We writers – when we discuss our work and our process at all – tend to restrict said discussion to other writers.
After all, who else could possibly understand our unique brand of crazy? How can anyone genuinely comprehend, for example, the compulsion to sit up in the dead of the night and scribble down a story idea unless s/he too has endured the utter frustration of greeting the morning with forgotten inspiration?
Artists of other disciplines (e.g. painters, musicians, actors, etc.), while themselves not fully cognizant of what it means to be a narrative writer, might come pretty darn close to understanding us.
Artists imitate other each
The three of us gathered in Dawn’s home, which also serves as her studio and an informal gallery of her work. Surrounded by her vibrant, evocative, impressionist landscapes, and immediately put at ease by her warm humble, manner, we proceeded to discuss a number of points of commonality between writers and painters:
- Plotters and pantsers
I explained this foreign terminology to Dawn and was excited to learn that such distinctions exist amongst painters as well.
In explaining “plotter painters”, Dawn used the example of wildlife artists, who tend to be quite premeditated about such things as the body position of the animal subject, the viewer’s perspective, and the use of light and shadow. They also tend to take numerous high-quality photographs of their subjects from numerous angles to help inform their artistic decisions.
Meanwhile, other types of painters may approach the canvas with only a general idea of what they wish to create and perhaps a hasty pencil sketch or two, discovering further possibilities as they progress through the piece.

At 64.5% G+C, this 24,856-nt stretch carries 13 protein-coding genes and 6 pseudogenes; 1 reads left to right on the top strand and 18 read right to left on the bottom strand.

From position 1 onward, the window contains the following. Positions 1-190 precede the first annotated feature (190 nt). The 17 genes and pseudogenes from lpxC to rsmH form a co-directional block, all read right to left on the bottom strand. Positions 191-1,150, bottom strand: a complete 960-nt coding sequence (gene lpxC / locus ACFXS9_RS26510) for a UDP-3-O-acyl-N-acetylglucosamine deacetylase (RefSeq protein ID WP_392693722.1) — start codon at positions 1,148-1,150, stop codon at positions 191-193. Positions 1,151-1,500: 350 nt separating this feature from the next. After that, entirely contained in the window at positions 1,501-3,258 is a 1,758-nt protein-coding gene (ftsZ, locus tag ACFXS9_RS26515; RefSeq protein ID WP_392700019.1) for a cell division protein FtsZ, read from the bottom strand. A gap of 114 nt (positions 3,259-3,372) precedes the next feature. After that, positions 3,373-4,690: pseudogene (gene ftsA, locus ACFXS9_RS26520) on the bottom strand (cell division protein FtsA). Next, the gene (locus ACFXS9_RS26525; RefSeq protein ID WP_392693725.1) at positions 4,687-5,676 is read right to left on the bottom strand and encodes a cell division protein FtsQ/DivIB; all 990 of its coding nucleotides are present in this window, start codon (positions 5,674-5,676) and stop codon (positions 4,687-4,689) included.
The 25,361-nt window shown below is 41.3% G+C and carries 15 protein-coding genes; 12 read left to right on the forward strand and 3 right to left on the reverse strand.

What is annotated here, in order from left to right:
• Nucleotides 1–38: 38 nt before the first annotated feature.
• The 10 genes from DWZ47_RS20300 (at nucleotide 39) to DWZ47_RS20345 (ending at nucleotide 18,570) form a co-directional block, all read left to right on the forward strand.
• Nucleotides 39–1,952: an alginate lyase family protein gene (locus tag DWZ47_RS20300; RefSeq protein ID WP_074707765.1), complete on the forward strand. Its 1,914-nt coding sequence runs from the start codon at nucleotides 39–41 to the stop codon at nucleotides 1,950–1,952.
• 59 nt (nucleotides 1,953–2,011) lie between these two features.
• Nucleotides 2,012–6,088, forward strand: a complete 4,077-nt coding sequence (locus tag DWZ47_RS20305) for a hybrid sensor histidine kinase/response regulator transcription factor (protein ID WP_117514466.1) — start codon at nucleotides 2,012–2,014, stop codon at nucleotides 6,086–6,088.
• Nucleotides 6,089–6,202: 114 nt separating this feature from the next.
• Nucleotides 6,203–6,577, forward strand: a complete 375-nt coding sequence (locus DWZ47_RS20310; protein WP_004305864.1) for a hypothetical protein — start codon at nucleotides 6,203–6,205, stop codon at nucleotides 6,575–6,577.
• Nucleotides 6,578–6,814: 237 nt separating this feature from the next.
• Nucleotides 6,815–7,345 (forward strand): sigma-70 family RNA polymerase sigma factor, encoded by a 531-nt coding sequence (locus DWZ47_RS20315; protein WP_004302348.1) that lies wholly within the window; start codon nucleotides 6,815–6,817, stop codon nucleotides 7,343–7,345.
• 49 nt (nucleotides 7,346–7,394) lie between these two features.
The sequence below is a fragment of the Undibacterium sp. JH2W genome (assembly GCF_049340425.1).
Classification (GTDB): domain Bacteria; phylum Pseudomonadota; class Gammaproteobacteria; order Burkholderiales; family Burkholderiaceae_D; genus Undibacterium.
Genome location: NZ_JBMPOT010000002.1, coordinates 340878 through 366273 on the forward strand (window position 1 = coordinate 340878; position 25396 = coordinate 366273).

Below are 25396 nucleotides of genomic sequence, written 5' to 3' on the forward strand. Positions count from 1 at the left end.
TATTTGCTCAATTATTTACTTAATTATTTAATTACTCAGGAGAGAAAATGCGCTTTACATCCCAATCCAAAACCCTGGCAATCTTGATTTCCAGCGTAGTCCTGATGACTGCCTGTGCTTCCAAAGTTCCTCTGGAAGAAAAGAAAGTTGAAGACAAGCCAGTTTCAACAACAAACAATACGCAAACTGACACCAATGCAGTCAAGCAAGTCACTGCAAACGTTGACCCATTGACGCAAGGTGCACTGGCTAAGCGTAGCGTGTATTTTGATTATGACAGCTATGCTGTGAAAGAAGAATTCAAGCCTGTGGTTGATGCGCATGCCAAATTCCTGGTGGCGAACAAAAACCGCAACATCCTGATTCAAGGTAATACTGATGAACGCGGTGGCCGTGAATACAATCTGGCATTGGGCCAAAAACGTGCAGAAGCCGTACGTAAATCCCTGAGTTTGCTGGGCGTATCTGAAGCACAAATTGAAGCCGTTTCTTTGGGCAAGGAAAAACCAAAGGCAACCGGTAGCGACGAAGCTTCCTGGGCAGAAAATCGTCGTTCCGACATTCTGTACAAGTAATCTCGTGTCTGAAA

- Working outside of one’s creative environment
At the beginning of August, Dawn was interviewed by CBC Radio Windsor and asked to produce a painting in the studio over a two-hour time slot.
She expressed to me the difficulties she experienced working outside of her usual creative environment: she was subject to unexpected interruptions as the radio host checked in on her progress, plus constant, distracting chatter of the ongoing program piping through her headset. At one point, she feared she’d be unable to work under such conditions at all!
I’ve echoed these same sentiments in my tongue-in-cheek (yet wholly serious) post about why I don’t write in coffee shops.
(Dawn did ultimately complete the painting in the allotted time, and her accomplishment inspired me to step out of my own comfort zone and attempt (and mostly succeed at) writing on the plane during my return flight to Vancouver.)
- Good work habits and rituals
I asked Dawn how she plans her days and discovered that she schedules (and sticks to!) her painting sessions just like I schedule (and mostly stick to; there’s always room for improvement) my writing sessions.
We also spoke about creative rituals – the cup of tea, the certain music, the particular paint-spattered clothing – and their importance in helping an artist ascend into the “zone” faster and more thoroughly.
Art is (your) life
Hanging out with other types of artists can also be great for a writer’s self esteem.
When writers encounter each other, there’s a certain jockeying for prominence that occurs: How long have your been writing? How many novels have you written? Plotter or pantser? Have you published anything? Traditional or self-publishing? Etc.
This type of judgement is far less likely from artists not intimately familiar with the writing process. Dawn was fascinated to hear about my novel’s plot even though I’ve never published anything, am only on my second attempt at writing a novel, and my first attempt was a complete (and uncompleted) train wreck.
Likewise, when Dawn informed me that she’s a self-taught painter and that her classically-trained peers have long employed tools and techniques she’s only more recently learned about, all I could focus on was the beauty of her work hanging on the walls around me.
Writers are often reluctant to think of themselves as artists. Writing is the only branch of the arts in which novice practitioners feel compelled to qualify themselves as “aspiring” even when they’re already doing the work.
By spending time with others types of artists – by coming to recognize the similarities that all artists share as members of a unified tribe – a writer can come to feel more like an artist in his/her own right.